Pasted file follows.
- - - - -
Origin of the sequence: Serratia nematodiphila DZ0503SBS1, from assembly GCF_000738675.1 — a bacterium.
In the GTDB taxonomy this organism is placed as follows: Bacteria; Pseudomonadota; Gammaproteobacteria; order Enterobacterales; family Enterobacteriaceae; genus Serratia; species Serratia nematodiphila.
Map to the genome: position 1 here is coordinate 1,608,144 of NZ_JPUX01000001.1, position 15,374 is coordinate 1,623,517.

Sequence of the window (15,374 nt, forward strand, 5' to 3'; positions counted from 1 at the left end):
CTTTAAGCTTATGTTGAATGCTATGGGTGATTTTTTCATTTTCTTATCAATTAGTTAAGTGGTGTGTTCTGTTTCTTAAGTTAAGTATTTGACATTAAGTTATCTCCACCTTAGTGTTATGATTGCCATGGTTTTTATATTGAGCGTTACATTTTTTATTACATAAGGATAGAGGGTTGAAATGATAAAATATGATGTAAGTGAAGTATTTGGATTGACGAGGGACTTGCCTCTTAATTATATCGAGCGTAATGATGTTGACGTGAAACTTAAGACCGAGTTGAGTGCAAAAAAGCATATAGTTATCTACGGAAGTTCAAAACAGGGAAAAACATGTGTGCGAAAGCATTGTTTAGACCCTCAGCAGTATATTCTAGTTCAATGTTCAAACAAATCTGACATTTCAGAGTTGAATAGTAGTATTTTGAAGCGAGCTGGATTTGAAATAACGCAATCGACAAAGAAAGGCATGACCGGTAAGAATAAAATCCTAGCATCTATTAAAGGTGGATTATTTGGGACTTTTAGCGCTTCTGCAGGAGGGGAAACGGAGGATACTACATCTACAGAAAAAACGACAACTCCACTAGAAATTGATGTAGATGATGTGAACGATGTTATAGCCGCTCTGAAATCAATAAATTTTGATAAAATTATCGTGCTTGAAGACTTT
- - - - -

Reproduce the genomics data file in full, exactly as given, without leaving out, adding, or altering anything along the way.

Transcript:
Origin of the sequence: Serratia nematodiphila DZ0503SBS1, from assembly GCF_000738675.1 — a bacterium.
In the GTDB taxonomy this organism is placed as follows: Bacteria; Pseudomonadota; Gammaproteobacteria; order Enterobacterales; family Enterobacteriaceae; genus Serratia; species Serratia nematodiphila.
Map to the genome: position 1 here is coordinate 1,608,144 of NZ_JPUX01000001.1, position 15,374 is coordinate 1,623,517.

Sequence of the window (15,374 nt, forward strand, 5' to 3'; positions counted from 1 at the left end):
CTTTAAGCTTATGTTGAATGCTATGGGTGATTTTTTCATTTTCTTATCAATTAGTTAAGTGGTGTGTTCTGTTTCTTAAGTTAAGTATTTGACATTAAGTTATCTCCACCTTAGTGTTATGATTGCCATGGTTTTTATATTGAGCGTTACATTTTTTATTACATAAGGATAGAGGGTTGAAATGATAAAATATGATGTAAGTGAAGTATTTGGATTGACGAGGGACTTGCCTCTTAATTATATCGAGCGTAATGATGTTGACGTGAAACTTAAGACCGAGTTGAGTGCAAAAAAGCATATAGTTATCTACGGAAGTTCAAAACAGGGAAAAACATGTGTGCGAAAGCATTGTTTAGACCCTCAGCAGTATATTCTAGTTCAATGTTCAAACAAATCTGACATTTCAGAGTTGAATAGTAGTATTTTGAAGCGAGCTGGATTTGAAATAACGCAATCGACAAAGAAAGGCATGACCGGTAAGAATAAAATCCTAGCATCTATTAAAGGTGGATTATTTGGGACTTTTAGCGCTTCTGCAGGAGGGGAAACGGAGGATACTACATCTACAGAAAAAACGACAACTCCACTAGAAATTGATGTAGATGATGTGAACGATGTTATAGCCGCTCTGAAATCAATAAATTTTGATAAAATTATCGTGCTTGAAGACTTT